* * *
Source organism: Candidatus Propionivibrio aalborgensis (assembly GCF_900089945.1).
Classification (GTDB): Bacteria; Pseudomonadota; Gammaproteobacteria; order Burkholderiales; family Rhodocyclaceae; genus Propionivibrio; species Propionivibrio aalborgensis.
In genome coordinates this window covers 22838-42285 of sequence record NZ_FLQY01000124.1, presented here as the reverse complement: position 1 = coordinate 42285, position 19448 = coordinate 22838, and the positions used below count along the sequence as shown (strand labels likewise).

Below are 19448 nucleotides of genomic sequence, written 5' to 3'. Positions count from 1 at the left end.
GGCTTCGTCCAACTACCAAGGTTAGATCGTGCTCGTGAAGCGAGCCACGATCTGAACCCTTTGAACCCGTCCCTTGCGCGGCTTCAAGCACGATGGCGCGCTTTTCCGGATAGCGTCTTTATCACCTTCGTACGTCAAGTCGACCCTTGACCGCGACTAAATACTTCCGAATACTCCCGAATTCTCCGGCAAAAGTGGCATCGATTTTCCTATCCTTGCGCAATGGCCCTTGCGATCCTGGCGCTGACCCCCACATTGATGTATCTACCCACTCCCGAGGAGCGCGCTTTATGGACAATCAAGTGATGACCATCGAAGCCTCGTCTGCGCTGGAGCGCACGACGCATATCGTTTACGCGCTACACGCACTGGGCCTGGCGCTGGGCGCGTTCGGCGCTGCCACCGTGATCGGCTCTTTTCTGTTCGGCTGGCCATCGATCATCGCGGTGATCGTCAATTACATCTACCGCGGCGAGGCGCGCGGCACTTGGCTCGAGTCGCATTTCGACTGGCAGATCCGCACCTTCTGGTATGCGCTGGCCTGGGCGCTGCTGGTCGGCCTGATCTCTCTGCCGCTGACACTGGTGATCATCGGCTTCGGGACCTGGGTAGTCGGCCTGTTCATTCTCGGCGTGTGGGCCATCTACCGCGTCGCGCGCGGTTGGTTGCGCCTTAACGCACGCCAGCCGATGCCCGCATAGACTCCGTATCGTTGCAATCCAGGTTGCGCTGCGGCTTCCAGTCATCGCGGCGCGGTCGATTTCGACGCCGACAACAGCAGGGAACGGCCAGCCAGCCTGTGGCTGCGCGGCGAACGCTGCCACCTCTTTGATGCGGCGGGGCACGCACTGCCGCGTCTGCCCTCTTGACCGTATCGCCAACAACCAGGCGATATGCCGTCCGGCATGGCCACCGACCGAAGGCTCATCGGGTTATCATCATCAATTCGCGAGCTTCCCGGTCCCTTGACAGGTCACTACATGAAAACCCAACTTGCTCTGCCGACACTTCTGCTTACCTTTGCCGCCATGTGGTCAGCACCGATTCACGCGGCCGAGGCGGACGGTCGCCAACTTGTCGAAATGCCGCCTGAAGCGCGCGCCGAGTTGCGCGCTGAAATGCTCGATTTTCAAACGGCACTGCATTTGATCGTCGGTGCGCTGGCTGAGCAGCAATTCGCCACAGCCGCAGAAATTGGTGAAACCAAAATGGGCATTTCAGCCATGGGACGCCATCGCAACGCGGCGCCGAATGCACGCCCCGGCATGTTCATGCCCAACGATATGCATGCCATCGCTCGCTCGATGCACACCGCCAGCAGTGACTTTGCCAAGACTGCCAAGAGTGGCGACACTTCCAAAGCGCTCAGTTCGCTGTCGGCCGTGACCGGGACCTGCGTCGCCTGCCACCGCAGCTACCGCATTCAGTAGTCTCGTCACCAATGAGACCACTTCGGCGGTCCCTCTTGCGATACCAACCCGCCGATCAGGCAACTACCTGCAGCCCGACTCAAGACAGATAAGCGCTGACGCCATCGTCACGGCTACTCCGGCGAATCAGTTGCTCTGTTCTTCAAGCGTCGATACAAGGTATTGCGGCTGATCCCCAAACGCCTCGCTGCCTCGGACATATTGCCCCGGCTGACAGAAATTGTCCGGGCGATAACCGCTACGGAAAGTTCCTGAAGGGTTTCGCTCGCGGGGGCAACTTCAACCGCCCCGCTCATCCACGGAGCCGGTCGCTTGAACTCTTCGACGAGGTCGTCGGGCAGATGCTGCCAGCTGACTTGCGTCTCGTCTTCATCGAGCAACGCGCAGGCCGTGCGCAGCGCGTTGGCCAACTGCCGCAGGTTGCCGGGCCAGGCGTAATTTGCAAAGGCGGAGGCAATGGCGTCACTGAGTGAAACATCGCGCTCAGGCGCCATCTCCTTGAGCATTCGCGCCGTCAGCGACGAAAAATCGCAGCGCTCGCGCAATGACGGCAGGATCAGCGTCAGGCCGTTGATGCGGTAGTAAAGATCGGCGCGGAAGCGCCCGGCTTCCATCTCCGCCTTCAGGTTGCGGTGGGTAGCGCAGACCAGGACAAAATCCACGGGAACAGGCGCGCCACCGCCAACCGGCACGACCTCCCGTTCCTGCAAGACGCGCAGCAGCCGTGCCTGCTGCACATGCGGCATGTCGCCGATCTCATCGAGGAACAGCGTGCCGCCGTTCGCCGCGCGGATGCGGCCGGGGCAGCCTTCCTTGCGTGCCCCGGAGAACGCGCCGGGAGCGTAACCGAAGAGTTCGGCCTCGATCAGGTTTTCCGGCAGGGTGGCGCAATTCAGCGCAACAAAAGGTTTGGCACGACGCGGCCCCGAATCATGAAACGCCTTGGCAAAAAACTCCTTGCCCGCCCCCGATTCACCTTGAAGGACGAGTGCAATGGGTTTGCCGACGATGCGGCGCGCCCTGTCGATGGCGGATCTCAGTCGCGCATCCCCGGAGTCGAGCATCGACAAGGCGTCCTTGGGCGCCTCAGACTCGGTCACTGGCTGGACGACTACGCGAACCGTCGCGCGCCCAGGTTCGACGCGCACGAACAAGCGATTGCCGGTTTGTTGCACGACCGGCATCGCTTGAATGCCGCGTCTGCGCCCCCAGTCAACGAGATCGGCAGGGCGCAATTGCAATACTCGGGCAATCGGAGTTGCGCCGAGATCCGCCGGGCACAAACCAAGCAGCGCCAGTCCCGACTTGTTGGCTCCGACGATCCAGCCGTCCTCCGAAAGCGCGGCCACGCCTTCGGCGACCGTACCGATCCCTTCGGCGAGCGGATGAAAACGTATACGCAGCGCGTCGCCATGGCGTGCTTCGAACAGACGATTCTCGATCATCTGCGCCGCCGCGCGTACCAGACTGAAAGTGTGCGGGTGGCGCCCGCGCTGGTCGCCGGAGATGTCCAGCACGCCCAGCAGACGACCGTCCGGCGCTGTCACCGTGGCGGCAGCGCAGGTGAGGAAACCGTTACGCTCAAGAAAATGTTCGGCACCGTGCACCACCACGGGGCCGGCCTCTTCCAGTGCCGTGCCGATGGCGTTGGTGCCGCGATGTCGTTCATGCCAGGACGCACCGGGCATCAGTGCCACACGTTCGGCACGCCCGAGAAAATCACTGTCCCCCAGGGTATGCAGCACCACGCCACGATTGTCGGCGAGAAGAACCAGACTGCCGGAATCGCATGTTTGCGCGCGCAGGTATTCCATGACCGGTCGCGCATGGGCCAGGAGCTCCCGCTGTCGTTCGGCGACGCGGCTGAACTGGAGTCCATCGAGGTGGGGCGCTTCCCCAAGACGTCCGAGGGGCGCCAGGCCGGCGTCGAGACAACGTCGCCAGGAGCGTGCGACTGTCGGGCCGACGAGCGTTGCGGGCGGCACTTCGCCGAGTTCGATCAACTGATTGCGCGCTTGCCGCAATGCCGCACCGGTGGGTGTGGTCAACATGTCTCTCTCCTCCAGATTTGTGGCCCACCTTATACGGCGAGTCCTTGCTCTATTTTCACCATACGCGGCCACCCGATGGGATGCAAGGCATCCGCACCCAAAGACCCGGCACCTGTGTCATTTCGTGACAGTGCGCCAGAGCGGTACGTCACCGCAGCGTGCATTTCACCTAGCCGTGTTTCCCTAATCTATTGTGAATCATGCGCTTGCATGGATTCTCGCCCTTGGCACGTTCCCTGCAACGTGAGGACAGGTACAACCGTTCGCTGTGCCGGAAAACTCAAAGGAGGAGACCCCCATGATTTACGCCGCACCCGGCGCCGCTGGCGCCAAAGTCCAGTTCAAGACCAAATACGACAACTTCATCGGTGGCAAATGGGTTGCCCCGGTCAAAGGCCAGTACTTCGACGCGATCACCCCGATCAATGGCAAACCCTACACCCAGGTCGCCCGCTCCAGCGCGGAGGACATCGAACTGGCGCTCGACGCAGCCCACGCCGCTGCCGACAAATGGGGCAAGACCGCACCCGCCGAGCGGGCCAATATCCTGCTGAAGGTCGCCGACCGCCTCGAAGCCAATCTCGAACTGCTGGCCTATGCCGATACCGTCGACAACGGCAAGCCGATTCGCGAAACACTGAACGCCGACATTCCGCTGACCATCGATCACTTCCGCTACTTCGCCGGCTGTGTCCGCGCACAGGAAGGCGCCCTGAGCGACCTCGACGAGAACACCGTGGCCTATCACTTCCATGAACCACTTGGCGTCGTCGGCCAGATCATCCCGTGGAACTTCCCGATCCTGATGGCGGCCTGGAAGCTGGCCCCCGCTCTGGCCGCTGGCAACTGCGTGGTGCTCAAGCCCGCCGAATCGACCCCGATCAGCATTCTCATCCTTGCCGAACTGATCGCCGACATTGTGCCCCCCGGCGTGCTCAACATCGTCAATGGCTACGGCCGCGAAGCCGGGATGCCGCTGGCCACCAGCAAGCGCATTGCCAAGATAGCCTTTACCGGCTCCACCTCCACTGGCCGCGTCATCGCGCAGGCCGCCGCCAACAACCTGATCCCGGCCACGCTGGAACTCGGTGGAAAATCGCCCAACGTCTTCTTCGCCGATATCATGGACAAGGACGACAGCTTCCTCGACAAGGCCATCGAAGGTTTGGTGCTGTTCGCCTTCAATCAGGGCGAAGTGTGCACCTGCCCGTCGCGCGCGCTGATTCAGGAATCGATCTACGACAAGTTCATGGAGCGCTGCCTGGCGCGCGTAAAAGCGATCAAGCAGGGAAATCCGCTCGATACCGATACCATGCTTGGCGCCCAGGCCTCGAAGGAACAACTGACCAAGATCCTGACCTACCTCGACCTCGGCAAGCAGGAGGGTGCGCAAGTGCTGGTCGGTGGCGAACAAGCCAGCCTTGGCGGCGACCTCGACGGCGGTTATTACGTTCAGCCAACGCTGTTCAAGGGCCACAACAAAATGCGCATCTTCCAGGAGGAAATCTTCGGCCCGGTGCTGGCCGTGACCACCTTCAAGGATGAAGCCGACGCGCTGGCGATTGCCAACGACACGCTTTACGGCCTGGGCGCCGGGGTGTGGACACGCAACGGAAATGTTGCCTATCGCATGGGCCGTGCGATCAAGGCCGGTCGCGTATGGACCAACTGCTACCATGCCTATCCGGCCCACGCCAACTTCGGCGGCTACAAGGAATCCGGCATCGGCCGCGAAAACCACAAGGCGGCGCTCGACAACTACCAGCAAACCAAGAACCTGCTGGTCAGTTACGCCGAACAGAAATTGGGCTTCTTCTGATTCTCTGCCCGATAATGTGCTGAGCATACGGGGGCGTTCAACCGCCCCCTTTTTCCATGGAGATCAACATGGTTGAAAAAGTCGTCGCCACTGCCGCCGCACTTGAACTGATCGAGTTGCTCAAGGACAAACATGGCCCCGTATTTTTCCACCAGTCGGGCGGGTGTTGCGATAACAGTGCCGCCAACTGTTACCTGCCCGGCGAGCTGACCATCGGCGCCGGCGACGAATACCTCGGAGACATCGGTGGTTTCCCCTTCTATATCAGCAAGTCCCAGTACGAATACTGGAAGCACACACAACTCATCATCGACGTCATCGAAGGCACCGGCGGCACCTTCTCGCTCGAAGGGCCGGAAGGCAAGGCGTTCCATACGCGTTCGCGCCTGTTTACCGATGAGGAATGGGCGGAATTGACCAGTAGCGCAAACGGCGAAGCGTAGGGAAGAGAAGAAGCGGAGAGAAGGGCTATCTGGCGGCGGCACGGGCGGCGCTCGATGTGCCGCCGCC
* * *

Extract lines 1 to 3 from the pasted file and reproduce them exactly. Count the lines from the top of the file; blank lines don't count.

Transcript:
Source organism: Candidatus Propionivibrio aalborgensis (assembly GCF_900089945.1).
Classification (GTDB): Bacteria; Pseudomonadota; Gammaproteobacteria; order Burkholderiales; family Rhodocyclaceae; genus Propionivibrio; species Propionivibrio aalborgensis.
In genome coordinates this window covers 22838-42285 of sequence record NZ_FLQY01000124.1, presented here as the reverse complement: position 1 = coordinate 42285, position 19448 = coordinate 22838, and the positions used below count along the sequence as shown (strand labels likewise).